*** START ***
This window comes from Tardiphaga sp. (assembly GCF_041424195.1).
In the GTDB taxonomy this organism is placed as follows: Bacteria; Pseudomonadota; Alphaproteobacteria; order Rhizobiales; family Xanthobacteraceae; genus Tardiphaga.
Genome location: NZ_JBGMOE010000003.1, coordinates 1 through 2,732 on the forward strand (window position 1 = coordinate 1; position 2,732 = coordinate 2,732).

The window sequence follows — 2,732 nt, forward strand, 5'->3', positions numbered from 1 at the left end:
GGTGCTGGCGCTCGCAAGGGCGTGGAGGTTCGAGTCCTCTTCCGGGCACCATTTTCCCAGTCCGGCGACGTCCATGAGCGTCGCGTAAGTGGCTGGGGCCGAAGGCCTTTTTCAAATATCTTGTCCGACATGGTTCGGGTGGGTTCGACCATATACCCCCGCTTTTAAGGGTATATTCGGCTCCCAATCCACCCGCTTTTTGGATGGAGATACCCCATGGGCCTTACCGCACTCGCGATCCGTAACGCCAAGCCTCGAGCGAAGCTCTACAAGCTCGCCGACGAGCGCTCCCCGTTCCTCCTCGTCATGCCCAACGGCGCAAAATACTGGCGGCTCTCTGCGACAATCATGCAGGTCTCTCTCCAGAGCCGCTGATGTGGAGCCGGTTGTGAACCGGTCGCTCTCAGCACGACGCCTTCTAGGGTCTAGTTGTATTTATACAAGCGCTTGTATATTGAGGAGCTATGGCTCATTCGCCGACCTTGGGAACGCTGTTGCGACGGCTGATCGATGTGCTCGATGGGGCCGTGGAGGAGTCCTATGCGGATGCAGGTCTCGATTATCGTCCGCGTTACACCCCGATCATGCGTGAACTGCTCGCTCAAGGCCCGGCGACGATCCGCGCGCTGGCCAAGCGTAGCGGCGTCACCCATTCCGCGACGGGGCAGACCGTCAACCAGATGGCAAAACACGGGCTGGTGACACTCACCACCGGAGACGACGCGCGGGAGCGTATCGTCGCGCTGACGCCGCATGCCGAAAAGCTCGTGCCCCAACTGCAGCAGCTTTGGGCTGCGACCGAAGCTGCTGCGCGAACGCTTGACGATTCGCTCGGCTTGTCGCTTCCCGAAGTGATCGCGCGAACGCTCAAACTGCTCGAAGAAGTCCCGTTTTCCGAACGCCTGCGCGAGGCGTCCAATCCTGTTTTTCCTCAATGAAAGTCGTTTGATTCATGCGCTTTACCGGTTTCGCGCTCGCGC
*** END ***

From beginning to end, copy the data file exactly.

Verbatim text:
This window comes from Tardiphaga sp. (assembly GCF_041424195.1).
In the GTDB taxonomy this organism is placed as follows: Bacteria; Pseudomonadota; Alphaproteobacteria; order Rhizobiales; family Xanthobacteraceae; genus Tardiphaga.
Genome location: NZ_JBGMOE010000003.1, coordinates 1 through 2,732 on the forward strand (window position 1 = coordinate 1; position 2,732 = coordinate 2,732).

The window sequence follows — 2,732 nt, forward strand, 5'->3', positions numbered from 1 at the left end:
GGTGCTGGCGCTCGCAAGGGCGTGGAGGTTCGAGTCCTCTTCCGGGCACCATTTTCCCAGTCCGGCGACGTCCATGAGCGTCGCGTAAGTGGCTGGGGCCGAAGGCCTTTTTCAAATATCTTGTCCGACATGGTTCGGGTGGGTTCGACCATATACCCCCGCTTTTAAGGGTATATTCGGCTCCCAATCCACCCGCTTTTTGGATGGAGATACCCCATGGGCCTTACCGCACTCGCGATCCGTAACGCCAAGCCTCGAGCGAAGCTCTACAAGCTCGCCGACGAGCGCTCCCCGTTCCTCCTCGTCATGCCCAACGGCGCAAAATACTGGCGGCTCTCTGCGACAATCATGCAGGTCTCTCTCCAGAGCCGCTGATGTGGAGCCGGTTGTGAACCGGTCGCTCTCAGCACGACGCCTTCTAGGGTCTAGTTGTATTTATACAAGCGCTTGTATATTGAGGAGCTATGGCTCATTCGCCGACCTTGGGAACGCTGTTGCGACGGCTGATCGATGTGCTCGATGGGGCCGTGGAGGAGTCCTATGCGGATGCAGGTCTCGATTATCGTCCGCGTTACACCCCGATCATGCGTGAACTGCTCGCTCAAGGCCCGGCGACGATCCGCGCGCTGGCCAAGCGTAGCGGCGTCACCCATTCCGCGACGGGGCAGACCGTCAACCAGATGGCAAAACACGGGCTGGTGACACTCACCACCGGAGACGACGCGCGGGAGCGTATCGTCGCGCTGACGCCGCATGCCGAAAAGCTCGTGCCCCAACTGCAGCAGCTTTGGGCTGCGACCGAAGCTGCTGCGCGAACGCTTGACGATTCGCTCGGCTTGTCGCTTCCCGAAGTGATCGCGCGAACGCTCAAACTGCTCGAAGAAGTCCCGTTTTCCGAACGCCTGCGCGAGGCGTCCAATCCTGTTTTTCCTCAATGAAAGTCGTTTGATTCATGCGCTTTACCGGTTTCGCGCTCGCGC